A Musical Ode to Starfish

Sally Le Page sings the most scientifically-literate song about starfish you’ll ever hear:

When was the last time you heard a song with lyrics like these?

Hey, like all the vertebrates you can name us
They started off with an anus
As a little embryo
‘Cos we’re all deuterostomes

But unlike their vertebrate brothers
Their legs grow back with no problem
And several can from just one hand
Make a body fresh and new

(via Shed Science) [Read more...]

I Should Give This New Miracle Product a Shot…

(via Strangemeal) [Read more...]

Attending a Religious Wedding? Let’s Hope It’s Not As Bad As These

Two quick items related to religious weddings:

Maybe not news, but news to me: The Church of Jesus Christ of Latter-day Saints wants U.S. members to marry in ceremonies that exclude literally everyone who is not an active Mormon adult. As an apparent form of spite, Mormons who want to have both a civil ceremony (that all their friends and relatives can attend) and a Church-sanctioned one (for sufficiently pious Mormon folk only) will have to wait a year for a temple marriage. Slate quotes a former Mormon, Jean Bodie, who knows whereof she speaks, having spent 35 years in that faith. “Rejecting and excluding your inactive or nonmember family is a mark of being a good Mormon,” she says unreservedly.

For some Mormons, this means soul-searching, awkwardness, and some degree of social unpleasantness:

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A Preacher’s Kid Who Went Through a Rough Childhood Offers Advice to Pastors

Troy Fitzgerald, the author of Cults and Closets, grew up as a preacher’s kid whose parents belonged to a cult.

Being gay only made Troy’s relationship with his father worse:

My father was so committed to the church and his role as a pastor that he rarely spent time with me growing up. He and I never had any quantity or quality time until he taught me to play racquetball and golf when I became a teenager, but the alienation that began in my adolescence could not be made up for and I never felt close to him. Even though he told me he loved me. He had a concept of how a boy should behave and compared me to my brother who was two years older who happened to love playing sports and was more athletic. I was more affectionate and artistic and enjoyed playing with my older sister more. Fearful I would not fit the mold of the boy he thought I needed to fit, he labeled me a “sissy” and warned me in my adolescence that I needed to change my behavior and “walk and talk” more like a “man” — be more like my brother. This saddled me with insecurity and I would struggle with self-confidence into adulthood.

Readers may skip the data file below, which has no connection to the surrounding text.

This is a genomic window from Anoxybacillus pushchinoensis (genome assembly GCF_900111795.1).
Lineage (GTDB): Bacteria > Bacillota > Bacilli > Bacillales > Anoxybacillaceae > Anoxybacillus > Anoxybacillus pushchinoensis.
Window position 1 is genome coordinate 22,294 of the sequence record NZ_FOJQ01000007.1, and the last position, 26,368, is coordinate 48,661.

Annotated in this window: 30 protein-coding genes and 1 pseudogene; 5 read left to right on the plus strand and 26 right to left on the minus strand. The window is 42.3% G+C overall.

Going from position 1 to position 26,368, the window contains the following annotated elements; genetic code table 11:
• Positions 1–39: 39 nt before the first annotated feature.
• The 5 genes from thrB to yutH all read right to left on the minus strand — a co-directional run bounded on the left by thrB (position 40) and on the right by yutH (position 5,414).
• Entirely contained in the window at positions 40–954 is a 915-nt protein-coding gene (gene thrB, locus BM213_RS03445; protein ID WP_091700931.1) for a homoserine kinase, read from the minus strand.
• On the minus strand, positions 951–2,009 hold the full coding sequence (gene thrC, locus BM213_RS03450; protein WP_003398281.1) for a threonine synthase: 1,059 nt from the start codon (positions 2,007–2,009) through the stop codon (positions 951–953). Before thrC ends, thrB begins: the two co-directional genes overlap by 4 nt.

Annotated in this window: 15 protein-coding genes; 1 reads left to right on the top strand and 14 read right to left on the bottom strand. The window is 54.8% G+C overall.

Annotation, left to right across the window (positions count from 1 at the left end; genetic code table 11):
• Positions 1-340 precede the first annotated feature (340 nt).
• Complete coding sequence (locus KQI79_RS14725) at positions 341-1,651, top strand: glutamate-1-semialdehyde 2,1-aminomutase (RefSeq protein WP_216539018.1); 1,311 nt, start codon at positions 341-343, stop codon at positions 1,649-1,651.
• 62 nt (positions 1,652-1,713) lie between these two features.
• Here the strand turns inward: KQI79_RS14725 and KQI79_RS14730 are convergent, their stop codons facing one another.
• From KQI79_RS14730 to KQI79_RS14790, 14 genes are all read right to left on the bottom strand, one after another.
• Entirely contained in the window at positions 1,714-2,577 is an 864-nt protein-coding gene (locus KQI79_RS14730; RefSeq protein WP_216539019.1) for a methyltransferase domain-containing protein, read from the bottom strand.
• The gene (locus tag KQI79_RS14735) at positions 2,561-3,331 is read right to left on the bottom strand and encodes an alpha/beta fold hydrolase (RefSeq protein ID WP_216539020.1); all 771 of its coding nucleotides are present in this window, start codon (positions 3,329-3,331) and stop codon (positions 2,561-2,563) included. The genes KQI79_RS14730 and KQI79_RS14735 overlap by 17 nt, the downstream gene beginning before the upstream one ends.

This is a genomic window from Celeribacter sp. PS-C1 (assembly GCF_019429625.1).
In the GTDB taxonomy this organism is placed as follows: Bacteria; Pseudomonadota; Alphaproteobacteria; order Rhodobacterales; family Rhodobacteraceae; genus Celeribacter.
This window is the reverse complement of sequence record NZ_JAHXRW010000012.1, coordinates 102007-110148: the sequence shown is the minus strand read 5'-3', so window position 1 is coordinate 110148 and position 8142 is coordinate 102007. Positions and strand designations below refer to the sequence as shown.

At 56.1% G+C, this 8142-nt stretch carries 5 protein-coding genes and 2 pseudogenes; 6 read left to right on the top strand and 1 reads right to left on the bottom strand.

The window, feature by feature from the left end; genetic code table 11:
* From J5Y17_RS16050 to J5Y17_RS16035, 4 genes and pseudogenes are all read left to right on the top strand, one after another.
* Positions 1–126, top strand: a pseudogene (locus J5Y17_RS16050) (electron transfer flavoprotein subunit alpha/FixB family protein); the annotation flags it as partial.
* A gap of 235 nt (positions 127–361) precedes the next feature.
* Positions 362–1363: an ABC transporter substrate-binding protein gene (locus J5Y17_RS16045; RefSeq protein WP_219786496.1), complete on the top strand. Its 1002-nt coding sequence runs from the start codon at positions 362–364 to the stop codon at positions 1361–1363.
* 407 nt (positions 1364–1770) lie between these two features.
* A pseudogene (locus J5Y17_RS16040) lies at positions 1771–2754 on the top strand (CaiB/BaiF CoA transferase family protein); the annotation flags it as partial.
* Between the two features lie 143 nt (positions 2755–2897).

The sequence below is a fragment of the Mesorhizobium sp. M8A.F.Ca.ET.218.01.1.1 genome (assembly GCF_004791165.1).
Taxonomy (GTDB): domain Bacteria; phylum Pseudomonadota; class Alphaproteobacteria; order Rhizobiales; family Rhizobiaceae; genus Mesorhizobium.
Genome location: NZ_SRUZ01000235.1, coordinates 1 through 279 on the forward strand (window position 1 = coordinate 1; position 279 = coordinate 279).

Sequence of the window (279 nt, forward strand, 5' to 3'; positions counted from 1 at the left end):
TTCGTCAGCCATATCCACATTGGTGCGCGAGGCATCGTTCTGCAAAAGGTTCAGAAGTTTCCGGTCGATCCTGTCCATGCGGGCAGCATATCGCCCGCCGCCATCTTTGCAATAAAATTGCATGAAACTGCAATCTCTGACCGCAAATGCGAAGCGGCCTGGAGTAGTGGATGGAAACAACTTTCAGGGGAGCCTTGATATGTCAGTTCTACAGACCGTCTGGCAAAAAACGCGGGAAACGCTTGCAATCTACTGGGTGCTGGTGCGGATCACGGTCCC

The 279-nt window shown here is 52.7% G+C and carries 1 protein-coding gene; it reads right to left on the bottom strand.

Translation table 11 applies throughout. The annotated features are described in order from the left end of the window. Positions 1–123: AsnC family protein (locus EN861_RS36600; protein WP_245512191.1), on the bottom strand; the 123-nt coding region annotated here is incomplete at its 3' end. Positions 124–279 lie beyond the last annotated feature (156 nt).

Eventually, when the church transformed itself into something resembling a modern-day megachurch with mainstream evangelical beliefs, his father was laid off with no savings and nowhere else to go:

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Atheist Apparel Store Gives 50% of Profits to Charity

Tyler Koltz has created a business that sells clothing and benefits humanity at the same time. It’s called Absence of Clothing.

The way it works is that when you buy apparel from the online store, like the “Thank God I’m an Atheist” shirt or sticker seen above, “50% of all profits go to a charity or non-profit organization that benefits the world in some way.” Already, he’s given money to the Dallas/Ft. Worth chapter of Atheists Helping the Homeless.

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